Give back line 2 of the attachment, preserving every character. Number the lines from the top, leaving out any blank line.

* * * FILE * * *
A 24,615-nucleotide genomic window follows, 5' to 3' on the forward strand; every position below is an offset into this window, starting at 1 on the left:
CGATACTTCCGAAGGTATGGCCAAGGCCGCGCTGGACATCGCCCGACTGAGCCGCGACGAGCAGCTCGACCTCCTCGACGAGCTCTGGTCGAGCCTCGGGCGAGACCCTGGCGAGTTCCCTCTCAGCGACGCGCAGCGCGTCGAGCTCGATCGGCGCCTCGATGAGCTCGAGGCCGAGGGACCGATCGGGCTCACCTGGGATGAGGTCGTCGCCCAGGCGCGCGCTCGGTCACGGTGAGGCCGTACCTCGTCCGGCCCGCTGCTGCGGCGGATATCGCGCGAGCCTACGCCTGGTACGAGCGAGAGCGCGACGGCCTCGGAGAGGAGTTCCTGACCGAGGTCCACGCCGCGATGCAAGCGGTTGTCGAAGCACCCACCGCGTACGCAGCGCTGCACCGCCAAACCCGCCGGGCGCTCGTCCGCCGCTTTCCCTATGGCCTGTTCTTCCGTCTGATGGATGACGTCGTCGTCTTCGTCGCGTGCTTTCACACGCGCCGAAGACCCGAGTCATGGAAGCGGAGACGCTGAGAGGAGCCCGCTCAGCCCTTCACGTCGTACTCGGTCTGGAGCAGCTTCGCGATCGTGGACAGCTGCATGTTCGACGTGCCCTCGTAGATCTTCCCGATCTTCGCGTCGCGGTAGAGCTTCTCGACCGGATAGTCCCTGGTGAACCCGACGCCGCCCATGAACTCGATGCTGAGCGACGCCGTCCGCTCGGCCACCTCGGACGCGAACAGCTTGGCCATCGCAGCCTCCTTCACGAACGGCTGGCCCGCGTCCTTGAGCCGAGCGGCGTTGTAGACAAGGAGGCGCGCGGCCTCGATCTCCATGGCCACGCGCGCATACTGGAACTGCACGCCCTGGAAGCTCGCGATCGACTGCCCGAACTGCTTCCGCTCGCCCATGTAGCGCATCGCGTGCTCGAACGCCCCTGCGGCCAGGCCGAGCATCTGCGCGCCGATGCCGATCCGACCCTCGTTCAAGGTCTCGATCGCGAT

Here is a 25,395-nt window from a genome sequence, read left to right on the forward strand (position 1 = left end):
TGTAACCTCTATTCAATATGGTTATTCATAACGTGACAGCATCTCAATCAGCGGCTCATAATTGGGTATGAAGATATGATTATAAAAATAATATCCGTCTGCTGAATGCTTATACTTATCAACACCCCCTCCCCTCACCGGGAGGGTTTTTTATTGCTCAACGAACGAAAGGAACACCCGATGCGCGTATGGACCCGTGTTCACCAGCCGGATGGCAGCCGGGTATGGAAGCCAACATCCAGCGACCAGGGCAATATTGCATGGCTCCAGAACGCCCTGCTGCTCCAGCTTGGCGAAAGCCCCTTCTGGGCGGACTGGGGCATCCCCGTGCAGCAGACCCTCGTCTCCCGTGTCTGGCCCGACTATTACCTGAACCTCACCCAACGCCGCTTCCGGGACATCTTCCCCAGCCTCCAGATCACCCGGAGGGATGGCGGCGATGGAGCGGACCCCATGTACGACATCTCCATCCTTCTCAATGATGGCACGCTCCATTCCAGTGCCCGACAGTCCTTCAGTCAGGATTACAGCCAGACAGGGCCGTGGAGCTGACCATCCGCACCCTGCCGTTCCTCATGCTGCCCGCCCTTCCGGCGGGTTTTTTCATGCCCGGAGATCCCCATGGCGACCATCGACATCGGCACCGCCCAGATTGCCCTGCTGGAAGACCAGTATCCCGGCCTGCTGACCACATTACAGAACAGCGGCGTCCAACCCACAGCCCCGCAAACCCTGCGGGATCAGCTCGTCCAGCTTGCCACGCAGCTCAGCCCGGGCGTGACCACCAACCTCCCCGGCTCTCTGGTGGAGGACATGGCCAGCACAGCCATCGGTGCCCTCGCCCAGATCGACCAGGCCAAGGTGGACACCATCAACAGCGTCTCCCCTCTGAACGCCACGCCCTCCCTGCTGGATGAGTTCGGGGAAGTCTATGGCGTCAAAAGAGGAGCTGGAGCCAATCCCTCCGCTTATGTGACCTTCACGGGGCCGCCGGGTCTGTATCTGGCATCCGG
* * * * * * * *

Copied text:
CGATACTTCCGAAGGTATGGCCAAGGCCGCGCTGGACATCGCCCGACTGAGCCGCGACGAGCAGCTCGACCTCCTCGACGAGCTCTGGTCGAGCCTCGGGCGAGACCCTGGCGAGTTCCCTCTCAGCGACGCGCAGCGCGTCGAGCTCGATCGGCGCCTCGATGAGCTCGAGGCCGAGGGACCGATCGGGCTCACCTGGGATGAGGTCGTCGCCCAGGCGCGCGCTCGGTCACGGTGAGGCCGTACCTCGTCCGGCCCGCTGCTGCGGCGGATATCGCGCGAGCCTACGCCTGGTACGAGCGAGAGCGCGACGGCCTCGGAGAGGAGTTCCTGACCGAGGTCCACGCCGCGATGCAAGCGGTTGTCGAAGCACCCACCGCGTACGCAGCGCTGCACCGCCAAACCCGCCGGGCGCTCGTCCGCCGCTTTCCCTATGGCCTGTTCTTCCGTCTGATGGATGACGTCGTCGTCTTCGTCGCGTGCTTTCACACGCGCCGAAGACCCGAGTCATGGAAGCGGAGACGCTGAGAGGAGCCCGCTCAGCCCTTCACGTCGTACTCGGTCTGGAGCAGCTTCGCGATCGTGGACAGCTGCATGTTCGACGTGCCCTCGTAGATCTTCCCGATCTTCGCGTCGCGGTAGAGCTTCTCGACCGGATAGTCCCTGGTGAACCCGACGCCGCCCATGAACTCGATGCTGAGCGACGCCGTCCGCTCGGCCACCTCGGACGCGAACAGCTTGGCCATCGCAGCCTCCTTCACGAACGGCTGGCCCGCGTCCTTGAGCCGAGCGGCGTTGTAGACAAGGAGGCGCGCGGCCTCGATCTCCATGGCCACGCGCGCATACTGGAACTGCACGCCCTGGAAGCTCGCGATCGACTGCCCGAACTGCTTCCGCTCGCCCATGTAGCGCATCGCGTGCTCGAACGCCCCTGCGGCCAGGCCGAGCATCTGCGCGCCGATGCCGATCCGACCCTCGTTCAAGGTCTCGATCGCGAT